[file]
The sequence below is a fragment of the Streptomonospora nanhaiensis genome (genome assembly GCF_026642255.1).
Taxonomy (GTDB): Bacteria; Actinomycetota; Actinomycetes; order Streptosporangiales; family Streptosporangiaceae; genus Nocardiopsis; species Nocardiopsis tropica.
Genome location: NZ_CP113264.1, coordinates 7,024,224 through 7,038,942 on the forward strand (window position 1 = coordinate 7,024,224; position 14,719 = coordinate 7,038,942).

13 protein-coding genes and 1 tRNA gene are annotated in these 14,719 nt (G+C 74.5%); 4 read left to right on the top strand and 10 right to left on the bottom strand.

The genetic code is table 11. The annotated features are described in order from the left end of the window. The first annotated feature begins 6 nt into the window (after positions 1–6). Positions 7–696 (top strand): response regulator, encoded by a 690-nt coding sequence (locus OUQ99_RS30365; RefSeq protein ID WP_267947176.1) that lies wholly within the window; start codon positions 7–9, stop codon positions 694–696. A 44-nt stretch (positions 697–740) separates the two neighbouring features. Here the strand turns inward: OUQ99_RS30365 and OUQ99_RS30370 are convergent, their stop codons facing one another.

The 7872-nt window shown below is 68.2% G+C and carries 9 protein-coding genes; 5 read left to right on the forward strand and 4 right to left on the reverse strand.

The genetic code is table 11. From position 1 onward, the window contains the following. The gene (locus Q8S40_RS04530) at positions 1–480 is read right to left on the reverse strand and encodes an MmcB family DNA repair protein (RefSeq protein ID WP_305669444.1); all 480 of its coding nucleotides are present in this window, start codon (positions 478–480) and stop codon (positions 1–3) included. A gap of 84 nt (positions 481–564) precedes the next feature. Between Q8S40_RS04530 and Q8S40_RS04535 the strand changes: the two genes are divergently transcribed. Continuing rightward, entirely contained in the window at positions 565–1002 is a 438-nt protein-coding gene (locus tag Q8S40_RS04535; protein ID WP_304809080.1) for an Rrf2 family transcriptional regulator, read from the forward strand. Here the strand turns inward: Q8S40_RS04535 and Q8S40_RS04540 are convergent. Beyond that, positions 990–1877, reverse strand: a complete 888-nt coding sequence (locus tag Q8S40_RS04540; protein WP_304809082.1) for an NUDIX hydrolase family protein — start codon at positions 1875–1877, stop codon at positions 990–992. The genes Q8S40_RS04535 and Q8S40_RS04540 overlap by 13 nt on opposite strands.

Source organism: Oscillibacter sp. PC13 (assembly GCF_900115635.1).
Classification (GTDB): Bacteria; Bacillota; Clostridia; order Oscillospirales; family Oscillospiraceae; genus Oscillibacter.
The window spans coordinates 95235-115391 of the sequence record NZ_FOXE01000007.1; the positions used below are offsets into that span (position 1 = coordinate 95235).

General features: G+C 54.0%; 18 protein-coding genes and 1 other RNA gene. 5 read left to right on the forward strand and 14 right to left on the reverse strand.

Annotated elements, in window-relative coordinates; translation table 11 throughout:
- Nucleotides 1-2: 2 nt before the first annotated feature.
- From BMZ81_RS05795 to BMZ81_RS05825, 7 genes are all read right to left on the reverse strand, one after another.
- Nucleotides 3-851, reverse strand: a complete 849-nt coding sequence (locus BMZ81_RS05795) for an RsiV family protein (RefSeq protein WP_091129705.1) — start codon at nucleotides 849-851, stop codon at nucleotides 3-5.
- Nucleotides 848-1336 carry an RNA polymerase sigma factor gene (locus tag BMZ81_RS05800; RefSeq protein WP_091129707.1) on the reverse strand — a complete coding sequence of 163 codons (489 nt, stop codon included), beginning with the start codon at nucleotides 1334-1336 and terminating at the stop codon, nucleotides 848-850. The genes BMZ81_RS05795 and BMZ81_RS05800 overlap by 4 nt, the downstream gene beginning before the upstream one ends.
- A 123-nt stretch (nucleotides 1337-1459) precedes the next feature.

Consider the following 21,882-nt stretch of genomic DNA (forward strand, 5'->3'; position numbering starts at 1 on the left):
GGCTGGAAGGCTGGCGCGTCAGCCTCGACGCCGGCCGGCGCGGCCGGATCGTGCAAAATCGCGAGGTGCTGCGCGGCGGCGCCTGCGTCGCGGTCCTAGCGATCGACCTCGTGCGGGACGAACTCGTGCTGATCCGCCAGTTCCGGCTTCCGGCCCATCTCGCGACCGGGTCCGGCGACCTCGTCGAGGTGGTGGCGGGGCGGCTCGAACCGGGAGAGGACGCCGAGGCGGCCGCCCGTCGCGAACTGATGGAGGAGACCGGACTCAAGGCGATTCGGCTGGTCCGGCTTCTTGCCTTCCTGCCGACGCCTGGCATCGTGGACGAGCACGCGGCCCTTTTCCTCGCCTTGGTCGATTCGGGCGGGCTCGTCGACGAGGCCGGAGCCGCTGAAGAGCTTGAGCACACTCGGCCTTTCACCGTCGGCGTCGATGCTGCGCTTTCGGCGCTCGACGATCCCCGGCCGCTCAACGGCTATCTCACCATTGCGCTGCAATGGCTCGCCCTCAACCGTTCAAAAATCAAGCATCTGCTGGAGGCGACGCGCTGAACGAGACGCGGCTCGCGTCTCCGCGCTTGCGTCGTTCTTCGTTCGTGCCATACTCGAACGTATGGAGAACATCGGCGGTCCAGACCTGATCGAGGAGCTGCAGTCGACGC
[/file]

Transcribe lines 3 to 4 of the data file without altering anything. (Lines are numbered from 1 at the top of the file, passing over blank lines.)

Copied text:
Genome location: NZ_CP113264.1, coordinates 7,024,224 through 7,038,942 on the forward strand (window position 1 = coordinate 7,024,224; position 14,719 = coordinate 7,038,942).

13 protein-coding genes and 1 tRNA gene are annotated in these 14,719 nt (G+C 74.5%); 4 read left to right on the top strand and 10 right to left on the bottom strand.